FRIDAY, Aug. 6 (HealthDay News) -- Since 1998, the cost required to train sterile processing personnel to a competent level has increased substantially, according to research published in the August issue of the AORN Journal.
Nancy Chobin, R.N., of the Saint Barnabas Health Care System in West Orange, N.J., conducted a survey of randomly selected health care facilities in 1998 about their training of sterile processing personnel, including the length of time needed to train employees to process general surgical and specialty surgical instruments. In 2008, she conducted a survey of the same facilities to evaluate trends in training, bearing in mind the increasing sophistication of surgical procedures over time. There were 42 respondents from 23 states.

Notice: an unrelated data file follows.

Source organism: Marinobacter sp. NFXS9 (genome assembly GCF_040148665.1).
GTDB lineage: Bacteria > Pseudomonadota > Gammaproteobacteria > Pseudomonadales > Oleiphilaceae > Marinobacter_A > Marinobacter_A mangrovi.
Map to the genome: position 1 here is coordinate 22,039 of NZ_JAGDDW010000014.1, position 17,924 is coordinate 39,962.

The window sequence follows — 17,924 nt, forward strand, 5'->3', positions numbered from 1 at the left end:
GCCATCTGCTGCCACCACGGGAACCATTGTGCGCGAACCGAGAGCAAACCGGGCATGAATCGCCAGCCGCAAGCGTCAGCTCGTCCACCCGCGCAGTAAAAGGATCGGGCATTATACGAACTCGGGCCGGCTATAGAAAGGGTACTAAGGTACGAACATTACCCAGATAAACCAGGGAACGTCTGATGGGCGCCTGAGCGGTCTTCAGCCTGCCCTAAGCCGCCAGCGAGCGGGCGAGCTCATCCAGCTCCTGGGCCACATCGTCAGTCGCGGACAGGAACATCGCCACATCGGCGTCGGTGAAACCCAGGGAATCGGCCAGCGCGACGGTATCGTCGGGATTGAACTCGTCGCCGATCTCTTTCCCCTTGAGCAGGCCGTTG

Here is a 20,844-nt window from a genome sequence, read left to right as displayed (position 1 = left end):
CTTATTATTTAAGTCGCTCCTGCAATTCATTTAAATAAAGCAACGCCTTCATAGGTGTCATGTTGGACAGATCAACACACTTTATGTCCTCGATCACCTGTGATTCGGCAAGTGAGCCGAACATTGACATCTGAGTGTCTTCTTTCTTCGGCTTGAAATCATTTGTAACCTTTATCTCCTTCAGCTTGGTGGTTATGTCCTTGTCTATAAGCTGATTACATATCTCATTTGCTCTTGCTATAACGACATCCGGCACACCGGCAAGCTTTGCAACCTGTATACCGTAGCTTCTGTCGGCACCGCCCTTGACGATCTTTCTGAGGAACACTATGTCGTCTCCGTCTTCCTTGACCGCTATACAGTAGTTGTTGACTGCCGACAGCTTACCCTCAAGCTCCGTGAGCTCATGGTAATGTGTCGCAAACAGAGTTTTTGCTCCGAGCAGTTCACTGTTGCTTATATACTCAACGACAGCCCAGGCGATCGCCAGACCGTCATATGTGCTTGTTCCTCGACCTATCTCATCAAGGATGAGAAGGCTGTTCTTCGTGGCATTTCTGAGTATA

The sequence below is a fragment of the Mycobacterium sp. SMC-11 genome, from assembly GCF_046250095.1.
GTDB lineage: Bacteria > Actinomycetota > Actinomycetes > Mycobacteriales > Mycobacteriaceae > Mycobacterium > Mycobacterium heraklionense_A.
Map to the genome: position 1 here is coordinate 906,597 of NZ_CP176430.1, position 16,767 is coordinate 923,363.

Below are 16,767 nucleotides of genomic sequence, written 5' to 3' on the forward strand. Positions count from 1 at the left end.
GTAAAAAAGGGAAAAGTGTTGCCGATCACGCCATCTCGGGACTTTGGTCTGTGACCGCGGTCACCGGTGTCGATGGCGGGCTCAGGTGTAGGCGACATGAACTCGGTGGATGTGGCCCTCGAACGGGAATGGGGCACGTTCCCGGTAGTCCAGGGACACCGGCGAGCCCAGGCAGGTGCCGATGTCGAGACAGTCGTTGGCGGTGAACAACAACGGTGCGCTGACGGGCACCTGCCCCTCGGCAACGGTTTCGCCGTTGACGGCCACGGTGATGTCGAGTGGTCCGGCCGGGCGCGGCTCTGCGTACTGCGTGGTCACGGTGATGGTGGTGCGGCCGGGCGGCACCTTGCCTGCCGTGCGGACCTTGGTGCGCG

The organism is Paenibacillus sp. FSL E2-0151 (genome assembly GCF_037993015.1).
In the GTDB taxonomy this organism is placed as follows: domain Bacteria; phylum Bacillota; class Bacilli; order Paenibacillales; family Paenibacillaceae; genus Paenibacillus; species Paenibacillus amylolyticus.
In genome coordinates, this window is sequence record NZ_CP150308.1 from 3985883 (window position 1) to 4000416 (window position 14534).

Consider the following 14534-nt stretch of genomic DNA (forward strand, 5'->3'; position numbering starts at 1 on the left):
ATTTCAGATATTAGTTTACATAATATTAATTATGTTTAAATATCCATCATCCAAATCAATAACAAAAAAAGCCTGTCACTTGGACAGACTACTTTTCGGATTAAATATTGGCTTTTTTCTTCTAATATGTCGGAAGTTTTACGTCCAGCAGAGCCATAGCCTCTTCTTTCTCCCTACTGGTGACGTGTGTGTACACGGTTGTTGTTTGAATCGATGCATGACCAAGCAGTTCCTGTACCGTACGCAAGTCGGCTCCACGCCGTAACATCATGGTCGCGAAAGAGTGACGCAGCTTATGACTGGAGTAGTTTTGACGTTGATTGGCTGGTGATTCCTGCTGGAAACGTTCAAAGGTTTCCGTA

The author found that most of the respondents to the 2008 survey indicated training would require three to six months (60 percent) or six months to a year (31 percent), and that slightly more than half of preceptors (52 percent) work with new employees for two or three months. The 2008 calculated cost for training a sterile processing technician to competency more than doubled since 1998, from $20,426 to $41,414 (including the preceptor's salary).
"These costs must be weighed against the loss of revenue when procedures are delayed because of missing, damaged, or unclean instruments and the patient safety issues that could result if an employee is not well trained," the author writes.
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